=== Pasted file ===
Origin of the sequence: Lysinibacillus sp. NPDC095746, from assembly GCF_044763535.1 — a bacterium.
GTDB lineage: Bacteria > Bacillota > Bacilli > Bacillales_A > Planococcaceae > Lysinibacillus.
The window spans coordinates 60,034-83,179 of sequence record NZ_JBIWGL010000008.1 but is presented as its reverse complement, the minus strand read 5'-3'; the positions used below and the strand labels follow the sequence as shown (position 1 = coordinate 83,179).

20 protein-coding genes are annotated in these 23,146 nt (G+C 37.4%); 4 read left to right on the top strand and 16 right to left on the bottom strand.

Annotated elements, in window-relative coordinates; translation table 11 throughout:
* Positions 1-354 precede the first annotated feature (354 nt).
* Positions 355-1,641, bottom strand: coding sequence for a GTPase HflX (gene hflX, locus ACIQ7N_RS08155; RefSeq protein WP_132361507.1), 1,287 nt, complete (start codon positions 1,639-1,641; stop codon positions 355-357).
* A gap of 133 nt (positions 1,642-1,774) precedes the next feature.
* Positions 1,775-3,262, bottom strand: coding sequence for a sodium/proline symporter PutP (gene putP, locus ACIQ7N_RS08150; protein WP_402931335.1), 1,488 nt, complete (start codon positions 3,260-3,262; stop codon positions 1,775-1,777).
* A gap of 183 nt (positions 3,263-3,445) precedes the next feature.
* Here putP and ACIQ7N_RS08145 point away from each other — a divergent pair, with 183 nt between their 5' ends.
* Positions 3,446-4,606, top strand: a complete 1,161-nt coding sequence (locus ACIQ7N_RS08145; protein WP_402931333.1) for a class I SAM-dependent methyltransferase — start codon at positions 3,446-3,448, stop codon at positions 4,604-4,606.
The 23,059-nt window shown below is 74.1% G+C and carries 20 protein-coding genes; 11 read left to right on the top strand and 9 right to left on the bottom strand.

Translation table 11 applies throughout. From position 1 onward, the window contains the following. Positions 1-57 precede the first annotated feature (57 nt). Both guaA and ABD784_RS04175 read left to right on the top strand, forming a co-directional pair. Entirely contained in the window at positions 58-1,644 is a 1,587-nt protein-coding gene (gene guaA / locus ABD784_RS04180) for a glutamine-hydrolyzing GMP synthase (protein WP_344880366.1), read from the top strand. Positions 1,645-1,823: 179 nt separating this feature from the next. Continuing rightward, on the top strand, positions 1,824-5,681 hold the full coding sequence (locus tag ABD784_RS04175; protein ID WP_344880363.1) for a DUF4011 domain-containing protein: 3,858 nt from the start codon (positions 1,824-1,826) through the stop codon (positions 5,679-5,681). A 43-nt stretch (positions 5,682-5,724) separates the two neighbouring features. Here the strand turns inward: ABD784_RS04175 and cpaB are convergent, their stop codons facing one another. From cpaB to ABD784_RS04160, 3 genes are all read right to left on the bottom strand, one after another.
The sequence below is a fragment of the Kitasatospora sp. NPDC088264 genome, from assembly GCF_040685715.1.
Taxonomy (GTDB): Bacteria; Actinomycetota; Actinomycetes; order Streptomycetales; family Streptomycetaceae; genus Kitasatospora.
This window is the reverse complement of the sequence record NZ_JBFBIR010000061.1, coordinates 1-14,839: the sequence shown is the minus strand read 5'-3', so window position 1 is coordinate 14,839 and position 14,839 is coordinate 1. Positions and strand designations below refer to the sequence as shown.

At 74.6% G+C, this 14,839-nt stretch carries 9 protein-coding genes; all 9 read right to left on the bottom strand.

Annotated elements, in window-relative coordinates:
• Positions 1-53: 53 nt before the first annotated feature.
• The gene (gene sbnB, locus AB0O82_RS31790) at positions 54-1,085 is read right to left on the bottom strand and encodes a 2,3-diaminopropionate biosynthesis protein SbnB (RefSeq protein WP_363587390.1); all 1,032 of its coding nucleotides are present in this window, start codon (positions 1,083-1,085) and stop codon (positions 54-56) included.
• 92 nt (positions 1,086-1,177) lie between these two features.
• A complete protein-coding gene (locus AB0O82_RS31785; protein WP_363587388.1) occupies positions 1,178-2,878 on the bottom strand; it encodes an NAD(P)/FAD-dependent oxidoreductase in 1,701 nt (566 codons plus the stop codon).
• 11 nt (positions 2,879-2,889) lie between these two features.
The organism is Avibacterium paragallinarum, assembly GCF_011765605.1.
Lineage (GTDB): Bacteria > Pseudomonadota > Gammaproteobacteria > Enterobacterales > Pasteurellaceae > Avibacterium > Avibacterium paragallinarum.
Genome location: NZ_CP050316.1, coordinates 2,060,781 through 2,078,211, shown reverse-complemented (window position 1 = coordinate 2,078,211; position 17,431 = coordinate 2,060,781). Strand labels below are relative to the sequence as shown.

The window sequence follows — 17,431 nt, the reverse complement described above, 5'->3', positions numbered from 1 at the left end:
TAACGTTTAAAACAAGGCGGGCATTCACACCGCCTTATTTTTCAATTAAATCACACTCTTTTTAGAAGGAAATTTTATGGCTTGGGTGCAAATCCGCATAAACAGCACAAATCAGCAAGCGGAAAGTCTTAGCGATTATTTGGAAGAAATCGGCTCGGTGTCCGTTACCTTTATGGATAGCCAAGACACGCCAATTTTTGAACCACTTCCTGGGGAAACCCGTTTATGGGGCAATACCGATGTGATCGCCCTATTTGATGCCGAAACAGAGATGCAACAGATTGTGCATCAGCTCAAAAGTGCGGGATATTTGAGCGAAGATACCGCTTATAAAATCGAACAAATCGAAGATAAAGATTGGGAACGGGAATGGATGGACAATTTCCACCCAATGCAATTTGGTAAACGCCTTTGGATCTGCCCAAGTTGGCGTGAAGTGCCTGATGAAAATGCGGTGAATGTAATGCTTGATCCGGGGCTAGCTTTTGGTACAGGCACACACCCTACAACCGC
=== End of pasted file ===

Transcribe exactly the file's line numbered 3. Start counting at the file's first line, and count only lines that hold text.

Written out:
The window spans coordinates 60,034-83,179 of sequence record NZ_JBIWGL010000008.1 but is presented as its reverse complement, the minus strand read 5'-3'; the positions used below and the strand labels follow the sequence as shown (position 1 = coordinate 83,179).